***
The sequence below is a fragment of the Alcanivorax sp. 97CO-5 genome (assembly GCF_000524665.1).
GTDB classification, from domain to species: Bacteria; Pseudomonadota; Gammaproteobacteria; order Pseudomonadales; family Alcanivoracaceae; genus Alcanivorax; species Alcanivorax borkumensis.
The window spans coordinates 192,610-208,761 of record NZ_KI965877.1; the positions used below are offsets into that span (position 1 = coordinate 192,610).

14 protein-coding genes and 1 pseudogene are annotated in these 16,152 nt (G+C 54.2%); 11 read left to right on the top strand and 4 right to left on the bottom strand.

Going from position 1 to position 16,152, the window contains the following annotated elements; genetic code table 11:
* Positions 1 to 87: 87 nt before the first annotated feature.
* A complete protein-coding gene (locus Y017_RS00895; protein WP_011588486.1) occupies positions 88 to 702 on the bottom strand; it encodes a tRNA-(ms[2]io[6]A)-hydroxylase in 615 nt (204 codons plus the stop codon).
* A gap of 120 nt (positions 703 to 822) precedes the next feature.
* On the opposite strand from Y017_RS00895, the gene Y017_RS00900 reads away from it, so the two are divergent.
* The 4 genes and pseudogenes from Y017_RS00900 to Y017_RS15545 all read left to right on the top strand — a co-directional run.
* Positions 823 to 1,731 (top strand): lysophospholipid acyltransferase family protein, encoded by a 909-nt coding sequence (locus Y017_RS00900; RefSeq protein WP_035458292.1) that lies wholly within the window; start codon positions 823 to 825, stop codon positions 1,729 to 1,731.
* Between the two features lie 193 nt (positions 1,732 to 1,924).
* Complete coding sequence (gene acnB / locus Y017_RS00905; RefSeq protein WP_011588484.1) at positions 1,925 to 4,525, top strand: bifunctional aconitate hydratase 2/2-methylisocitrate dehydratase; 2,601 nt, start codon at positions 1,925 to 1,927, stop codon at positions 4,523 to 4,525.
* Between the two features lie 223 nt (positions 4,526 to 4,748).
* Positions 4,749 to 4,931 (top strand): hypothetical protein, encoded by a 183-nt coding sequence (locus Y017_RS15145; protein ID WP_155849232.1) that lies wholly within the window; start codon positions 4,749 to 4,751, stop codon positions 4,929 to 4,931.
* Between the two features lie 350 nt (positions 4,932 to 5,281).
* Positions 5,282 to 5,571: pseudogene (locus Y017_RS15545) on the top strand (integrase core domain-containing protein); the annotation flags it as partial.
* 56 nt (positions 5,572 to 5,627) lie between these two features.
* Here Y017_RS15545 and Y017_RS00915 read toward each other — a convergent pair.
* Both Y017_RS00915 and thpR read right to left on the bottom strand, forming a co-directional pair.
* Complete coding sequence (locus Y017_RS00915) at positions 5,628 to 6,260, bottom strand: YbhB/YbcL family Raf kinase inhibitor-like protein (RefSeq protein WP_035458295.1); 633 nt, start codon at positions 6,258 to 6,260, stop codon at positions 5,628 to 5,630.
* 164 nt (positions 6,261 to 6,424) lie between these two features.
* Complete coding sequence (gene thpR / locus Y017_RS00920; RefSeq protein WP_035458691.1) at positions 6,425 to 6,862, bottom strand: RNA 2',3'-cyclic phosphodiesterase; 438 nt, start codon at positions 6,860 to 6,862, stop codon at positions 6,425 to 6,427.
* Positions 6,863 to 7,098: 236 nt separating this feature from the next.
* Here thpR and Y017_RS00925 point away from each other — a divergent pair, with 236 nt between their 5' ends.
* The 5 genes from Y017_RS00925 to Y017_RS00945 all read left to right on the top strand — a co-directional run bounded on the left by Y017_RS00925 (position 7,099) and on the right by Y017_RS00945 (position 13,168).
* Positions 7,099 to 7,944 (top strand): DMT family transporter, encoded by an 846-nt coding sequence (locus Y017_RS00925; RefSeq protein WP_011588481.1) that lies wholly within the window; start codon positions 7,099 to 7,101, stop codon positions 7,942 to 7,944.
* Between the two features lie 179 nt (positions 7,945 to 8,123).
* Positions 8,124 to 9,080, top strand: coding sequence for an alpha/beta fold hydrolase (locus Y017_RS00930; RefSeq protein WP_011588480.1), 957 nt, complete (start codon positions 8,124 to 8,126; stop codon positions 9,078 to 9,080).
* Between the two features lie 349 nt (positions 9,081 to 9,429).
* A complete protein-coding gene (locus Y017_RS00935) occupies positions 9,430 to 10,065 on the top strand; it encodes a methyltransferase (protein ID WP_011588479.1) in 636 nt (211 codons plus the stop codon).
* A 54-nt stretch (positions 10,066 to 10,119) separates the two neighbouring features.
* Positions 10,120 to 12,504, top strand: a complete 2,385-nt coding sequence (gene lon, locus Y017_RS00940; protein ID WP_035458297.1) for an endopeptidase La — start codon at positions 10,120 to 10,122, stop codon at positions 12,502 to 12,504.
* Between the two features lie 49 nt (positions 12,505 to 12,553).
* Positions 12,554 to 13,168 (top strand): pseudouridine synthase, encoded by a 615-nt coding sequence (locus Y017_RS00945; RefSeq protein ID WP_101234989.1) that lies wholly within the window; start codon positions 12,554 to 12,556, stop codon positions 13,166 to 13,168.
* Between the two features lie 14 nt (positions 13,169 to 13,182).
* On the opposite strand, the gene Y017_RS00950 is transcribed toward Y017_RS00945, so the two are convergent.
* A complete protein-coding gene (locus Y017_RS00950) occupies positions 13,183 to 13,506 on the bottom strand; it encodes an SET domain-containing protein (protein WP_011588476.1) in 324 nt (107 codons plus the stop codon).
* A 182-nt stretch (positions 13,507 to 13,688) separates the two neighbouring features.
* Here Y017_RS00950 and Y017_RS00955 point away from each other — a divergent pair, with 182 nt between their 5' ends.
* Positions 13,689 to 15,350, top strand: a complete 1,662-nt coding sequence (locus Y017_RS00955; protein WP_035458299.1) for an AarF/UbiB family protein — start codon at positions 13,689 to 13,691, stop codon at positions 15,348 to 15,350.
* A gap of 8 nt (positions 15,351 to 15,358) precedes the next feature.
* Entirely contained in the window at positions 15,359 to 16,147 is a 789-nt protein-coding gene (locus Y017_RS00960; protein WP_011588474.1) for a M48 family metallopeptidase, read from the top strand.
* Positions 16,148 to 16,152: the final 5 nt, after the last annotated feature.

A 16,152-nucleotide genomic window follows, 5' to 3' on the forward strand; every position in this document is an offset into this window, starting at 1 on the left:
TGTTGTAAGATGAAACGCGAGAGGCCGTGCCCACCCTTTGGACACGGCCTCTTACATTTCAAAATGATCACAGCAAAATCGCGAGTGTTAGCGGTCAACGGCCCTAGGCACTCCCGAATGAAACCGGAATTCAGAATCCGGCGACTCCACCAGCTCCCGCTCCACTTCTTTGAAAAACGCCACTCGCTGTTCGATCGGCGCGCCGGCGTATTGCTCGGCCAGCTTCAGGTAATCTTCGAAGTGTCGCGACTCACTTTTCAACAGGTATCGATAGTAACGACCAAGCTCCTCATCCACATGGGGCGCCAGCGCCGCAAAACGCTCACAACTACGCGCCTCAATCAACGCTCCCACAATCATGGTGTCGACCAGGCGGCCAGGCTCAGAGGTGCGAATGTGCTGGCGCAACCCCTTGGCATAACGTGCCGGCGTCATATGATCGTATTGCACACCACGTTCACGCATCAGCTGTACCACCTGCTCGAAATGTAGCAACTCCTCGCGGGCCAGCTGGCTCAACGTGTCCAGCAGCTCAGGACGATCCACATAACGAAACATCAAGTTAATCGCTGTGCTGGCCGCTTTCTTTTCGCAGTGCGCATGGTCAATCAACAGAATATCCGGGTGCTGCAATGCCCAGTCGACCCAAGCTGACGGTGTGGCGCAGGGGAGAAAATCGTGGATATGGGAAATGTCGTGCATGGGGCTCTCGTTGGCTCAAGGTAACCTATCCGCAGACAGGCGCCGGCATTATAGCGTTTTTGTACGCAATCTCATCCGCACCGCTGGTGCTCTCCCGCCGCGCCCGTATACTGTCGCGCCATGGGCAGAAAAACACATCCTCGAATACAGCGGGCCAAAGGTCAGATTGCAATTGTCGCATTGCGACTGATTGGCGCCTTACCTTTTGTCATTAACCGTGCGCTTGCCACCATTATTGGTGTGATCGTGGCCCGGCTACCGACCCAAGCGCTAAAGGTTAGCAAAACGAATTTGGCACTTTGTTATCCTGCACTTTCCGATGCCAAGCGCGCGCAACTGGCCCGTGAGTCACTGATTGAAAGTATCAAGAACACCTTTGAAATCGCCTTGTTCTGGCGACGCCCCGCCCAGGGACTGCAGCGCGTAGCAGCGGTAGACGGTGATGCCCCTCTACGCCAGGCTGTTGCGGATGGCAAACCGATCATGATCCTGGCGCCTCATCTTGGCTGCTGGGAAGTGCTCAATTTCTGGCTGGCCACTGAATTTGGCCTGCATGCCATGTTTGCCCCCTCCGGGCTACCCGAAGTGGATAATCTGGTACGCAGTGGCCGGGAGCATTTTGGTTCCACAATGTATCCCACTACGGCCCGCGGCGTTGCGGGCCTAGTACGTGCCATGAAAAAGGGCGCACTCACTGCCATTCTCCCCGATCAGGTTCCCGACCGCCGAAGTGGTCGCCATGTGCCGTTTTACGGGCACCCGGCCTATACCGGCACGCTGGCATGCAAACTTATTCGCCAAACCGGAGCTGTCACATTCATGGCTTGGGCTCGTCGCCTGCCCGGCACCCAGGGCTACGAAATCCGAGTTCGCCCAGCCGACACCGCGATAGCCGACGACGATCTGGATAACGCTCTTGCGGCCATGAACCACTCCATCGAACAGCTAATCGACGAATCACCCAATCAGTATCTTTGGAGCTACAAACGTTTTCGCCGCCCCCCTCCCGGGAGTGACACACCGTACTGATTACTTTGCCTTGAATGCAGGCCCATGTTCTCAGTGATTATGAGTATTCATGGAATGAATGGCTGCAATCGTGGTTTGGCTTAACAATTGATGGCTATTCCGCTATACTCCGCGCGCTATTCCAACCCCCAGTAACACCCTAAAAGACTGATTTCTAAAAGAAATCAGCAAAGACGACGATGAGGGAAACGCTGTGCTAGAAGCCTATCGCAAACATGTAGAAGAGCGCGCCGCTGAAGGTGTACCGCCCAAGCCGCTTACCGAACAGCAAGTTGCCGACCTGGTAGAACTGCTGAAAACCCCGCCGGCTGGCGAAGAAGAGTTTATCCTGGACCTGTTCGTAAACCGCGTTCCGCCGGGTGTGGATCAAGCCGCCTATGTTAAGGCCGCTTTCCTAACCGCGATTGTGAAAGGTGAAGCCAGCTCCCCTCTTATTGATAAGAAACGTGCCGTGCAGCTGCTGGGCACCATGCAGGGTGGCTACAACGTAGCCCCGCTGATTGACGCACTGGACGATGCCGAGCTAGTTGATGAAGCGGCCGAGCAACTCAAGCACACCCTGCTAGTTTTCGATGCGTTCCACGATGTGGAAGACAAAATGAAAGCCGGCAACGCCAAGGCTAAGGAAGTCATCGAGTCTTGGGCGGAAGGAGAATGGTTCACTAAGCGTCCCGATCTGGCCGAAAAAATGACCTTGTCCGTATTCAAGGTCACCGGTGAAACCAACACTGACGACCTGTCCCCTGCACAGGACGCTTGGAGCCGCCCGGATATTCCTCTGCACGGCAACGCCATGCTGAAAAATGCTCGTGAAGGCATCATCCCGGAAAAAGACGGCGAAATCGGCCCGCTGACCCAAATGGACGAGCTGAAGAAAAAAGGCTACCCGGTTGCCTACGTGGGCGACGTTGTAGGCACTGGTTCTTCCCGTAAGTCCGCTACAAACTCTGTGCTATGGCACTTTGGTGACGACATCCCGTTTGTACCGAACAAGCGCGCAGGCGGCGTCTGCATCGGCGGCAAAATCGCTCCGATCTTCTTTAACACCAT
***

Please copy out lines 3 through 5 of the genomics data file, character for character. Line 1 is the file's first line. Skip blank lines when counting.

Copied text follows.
The window spans coordinates 192,610-208,761 of record NZ_KI965877.1; the positions used below are offsets into that span (position 1 = coordinate 192,610).

14 protein-coding genes and 1 pseudogene are annotated in these 16,152 nt (G+C 54.2%); 11 read left to right on the top strand and 4 right to left on the bottom strand.

Going from position 1 to position 16,152, the window contains the following annotated elements; genetic code table 11: